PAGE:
Hayek 2.0: Grundlinien einer naturalistischen Theorie wirtschaftlicher Ordnungen
brain and mind
culture and institutions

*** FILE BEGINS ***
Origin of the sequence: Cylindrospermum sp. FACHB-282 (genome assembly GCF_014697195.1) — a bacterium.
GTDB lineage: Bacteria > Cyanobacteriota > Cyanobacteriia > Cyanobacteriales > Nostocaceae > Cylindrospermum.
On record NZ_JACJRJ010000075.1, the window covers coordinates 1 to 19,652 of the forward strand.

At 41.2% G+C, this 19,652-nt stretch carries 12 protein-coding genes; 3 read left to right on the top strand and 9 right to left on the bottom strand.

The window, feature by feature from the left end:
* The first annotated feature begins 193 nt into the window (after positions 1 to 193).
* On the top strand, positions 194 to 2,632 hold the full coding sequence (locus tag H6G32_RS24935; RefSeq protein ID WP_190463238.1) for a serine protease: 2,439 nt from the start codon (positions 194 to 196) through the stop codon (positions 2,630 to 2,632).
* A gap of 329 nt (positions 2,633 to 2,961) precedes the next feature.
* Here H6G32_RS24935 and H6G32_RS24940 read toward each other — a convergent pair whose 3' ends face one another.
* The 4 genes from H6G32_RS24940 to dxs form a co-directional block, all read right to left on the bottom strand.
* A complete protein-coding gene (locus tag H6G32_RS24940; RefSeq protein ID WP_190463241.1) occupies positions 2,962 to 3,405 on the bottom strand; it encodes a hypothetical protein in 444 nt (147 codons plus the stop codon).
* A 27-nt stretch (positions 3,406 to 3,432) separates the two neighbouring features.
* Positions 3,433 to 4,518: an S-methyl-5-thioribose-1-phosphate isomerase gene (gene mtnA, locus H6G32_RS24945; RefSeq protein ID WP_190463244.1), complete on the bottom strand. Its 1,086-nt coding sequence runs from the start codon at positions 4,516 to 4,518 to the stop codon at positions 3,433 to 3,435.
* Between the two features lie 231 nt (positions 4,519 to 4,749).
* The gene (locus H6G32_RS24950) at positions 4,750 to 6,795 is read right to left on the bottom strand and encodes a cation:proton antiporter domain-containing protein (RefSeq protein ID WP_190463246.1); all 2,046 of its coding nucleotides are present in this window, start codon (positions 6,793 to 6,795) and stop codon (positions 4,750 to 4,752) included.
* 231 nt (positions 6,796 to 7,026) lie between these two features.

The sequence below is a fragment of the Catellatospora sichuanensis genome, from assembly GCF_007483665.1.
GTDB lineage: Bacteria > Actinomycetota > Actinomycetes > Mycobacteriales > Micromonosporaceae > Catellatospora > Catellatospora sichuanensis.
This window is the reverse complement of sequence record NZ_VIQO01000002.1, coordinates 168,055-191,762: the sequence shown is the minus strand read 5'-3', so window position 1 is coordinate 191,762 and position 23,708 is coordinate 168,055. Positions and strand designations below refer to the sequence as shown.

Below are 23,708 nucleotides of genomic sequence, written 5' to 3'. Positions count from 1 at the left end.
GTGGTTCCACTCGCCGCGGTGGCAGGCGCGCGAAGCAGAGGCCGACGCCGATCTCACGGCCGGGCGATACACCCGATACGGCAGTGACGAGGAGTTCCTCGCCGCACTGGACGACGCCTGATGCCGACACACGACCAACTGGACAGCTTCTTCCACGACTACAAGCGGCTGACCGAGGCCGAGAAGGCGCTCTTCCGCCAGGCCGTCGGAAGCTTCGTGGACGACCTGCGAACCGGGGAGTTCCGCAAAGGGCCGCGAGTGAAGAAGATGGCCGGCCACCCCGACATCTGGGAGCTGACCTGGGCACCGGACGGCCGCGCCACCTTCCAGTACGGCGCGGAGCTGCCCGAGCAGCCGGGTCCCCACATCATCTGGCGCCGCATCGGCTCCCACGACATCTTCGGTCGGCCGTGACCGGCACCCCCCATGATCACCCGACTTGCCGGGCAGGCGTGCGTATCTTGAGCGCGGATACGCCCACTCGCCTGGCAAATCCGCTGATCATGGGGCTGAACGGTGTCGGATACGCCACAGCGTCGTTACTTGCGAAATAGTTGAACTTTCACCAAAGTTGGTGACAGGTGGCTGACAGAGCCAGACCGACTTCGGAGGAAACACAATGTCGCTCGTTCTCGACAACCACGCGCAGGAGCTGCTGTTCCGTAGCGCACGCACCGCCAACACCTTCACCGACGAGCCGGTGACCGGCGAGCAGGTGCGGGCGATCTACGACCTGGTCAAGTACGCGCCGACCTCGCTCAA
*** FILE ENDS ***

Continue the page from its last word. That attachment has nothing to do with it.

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AbstractCombining different new approaches to human behavior in neuroeconomics, the cognitive sciences and institutional economics, this paper sketches the fundamentals of a naturalistic theory of economic order. In this endeavour, the argument follows the track laid down by Hayek's comprehensive thinking about institutions and the economy, but provides new and more detailed causal accounts of the central mechanisms that link institutions and neurocognitive patterns. Based on an analytical framework to substantive institutions that has been recently proposed by Aoki, I present Hayek's theory of culture in terms of modern conceptions of performativity and distributed cognition. As a result, I introduce the concept of institutionally guided behavioral patterns, which is a modern restatement of concepts such as Veblen's habits of thought. This approach is applied on the institution of money, analyzing its emergence as a cognitive novelty that activates universal neuronal embodiments of the human penchant for social exchange and reciprocity. Against this background I argue that the naturalistic approach to economic order favours a perspective on economic policy that emphasizes cultural aspects, in particular, the formation of individual identities in different societal groups that create ethical commitments. Again, this argument is based on recent insights of the brain sciences and intends to offer an alternative to the recent proposals of a Libertarian Paternalism that have also taken insights from behavioral economics and neuroeconomics as a starting point. I show that my line of thinking can be traced back to Adam Smith, as far as the conjunction of his views in the Theory of Moral Sentiment and the Wealth of Nations is concerned.